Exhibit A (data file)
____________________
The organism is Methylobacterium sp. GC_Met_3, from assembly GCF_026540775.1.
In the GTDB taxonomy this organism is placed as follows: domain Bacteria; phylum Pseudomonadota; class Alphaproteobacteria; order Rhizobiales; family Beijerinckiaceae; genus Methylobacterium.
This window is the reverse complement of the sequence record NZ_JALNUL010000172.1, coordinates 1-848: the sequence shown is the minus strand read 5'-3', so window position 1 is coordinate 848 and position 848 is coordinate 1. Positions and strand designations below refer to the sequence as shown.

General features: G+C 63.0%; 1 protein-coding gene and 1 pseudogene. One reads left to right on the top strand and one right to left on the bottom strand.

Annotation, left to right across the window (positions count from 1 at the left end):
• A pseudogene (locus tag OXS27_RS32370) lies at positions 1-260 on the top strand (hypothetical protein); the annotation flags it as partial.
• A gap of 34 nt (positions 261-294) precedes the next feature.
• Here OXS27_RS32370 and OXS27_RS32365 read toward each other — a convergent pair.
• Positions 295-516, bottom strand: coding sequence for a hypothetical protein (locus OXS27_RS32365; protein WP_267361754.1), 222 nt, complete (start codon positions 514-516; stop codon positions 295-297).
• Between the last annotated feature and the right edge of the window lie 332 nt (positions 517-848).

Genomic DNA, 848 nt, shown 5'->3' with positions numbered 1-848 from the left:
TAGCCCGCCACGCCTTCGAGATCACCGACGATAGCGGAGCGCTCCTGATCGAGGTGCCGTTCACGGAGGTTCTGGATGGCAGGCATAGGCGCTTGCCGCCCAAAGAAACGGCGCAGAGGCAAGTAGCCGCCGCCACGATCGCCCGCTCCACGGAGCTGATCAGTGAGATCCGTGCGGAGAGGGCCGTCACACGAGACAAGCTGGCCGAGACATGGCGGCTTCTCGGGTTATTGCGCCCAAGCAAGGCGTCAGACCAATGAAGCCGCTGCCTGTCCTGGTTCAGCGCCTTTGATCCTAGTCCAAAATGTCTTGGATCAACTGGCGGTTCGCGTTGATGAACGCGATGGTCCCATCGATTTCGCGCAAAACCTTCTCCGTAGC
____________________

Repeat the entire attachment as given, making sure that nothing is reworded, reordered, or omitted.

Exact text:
The organism is Methylobacterium sp. GC_Met_3, from assembly GCF_026540775.1.
In the GTDB taxonomy this organism is placed as follows: domain Bacteria; phylum Pseudomonadota; class Alphaproteobacteria; order Rhizobiales; family Beijerinckiaceae; genus Methylobacterium.
This window is the reverse complement of the sequence record NZ_JALNUL010000172.1, coordinates 1-848: the sequence shown is the minus strand read 5'-3', so window position 1 is coordinate 848 and position 848 is coordinate 1. Positions and strand designations below refer to the sequence as shown.

General features: G+C 63.0%; 1 protein-coding gene and 1 pseudogene. One reads left to right on the top strand and one right to left on the bottom strand.

Annotation, left to right across the window (positions count from 1 at the left end):
• A pseudogene (locus tag OXS27_RS32370) lies at positions 1-260 on the top strand (hypothetical protein); the annotation flags it as partial.
• A gap of 34 nt (positions 261-294) precedes the next feature.
• Here OXS27_RS32370 and OXS27_RS32365 read toward each other — a convergent pair.
• Positions 295-516, bottom strand: coding sequence for a hypothetical protein (locus OXS27_RS32365; protein WP_267361754.1), 222 nt, complete (start codon positions 514-516; stop codon positions 295-297).
• Between the last annotated feature and the right edge of the window lie 332 nt (positions 517-848).

Genomic DNA, 848 nt, shown 5'->3' with positions numbered 1-848 from the left:
TAGCCCGCCACGCCTTCGAGATCACCGACGATAGCGGAGCGCTCCTGATCGAGGTGCCGTTCACGGAGGTTCTGGATGGCAGGCATAGGCGCTTGCCGCCCAAAGAAACGGCGCAGAGGCAAGTAGCCGCCGCCACGATCGCCCGCTCCACGGAGCTGATCAGTGAGATCCGTGCGGAGAGGGCCGTCACACGAGACAAGCTGGCCGAGACATGGCGGCTTCTCGGGTTATTGCGCCCAAGCAAGGCGTCAGACCAATGAAGCCGCTGCCTGTCCTGGTTCAGCGCCTTTGATCCTAGTCCAAAATGTCTTGGATCAACTGGCGGTTCGCGTTGATGAACGCGATGGTCCCATCGATTTCGCGCAAAACCTTCTCCGTAGC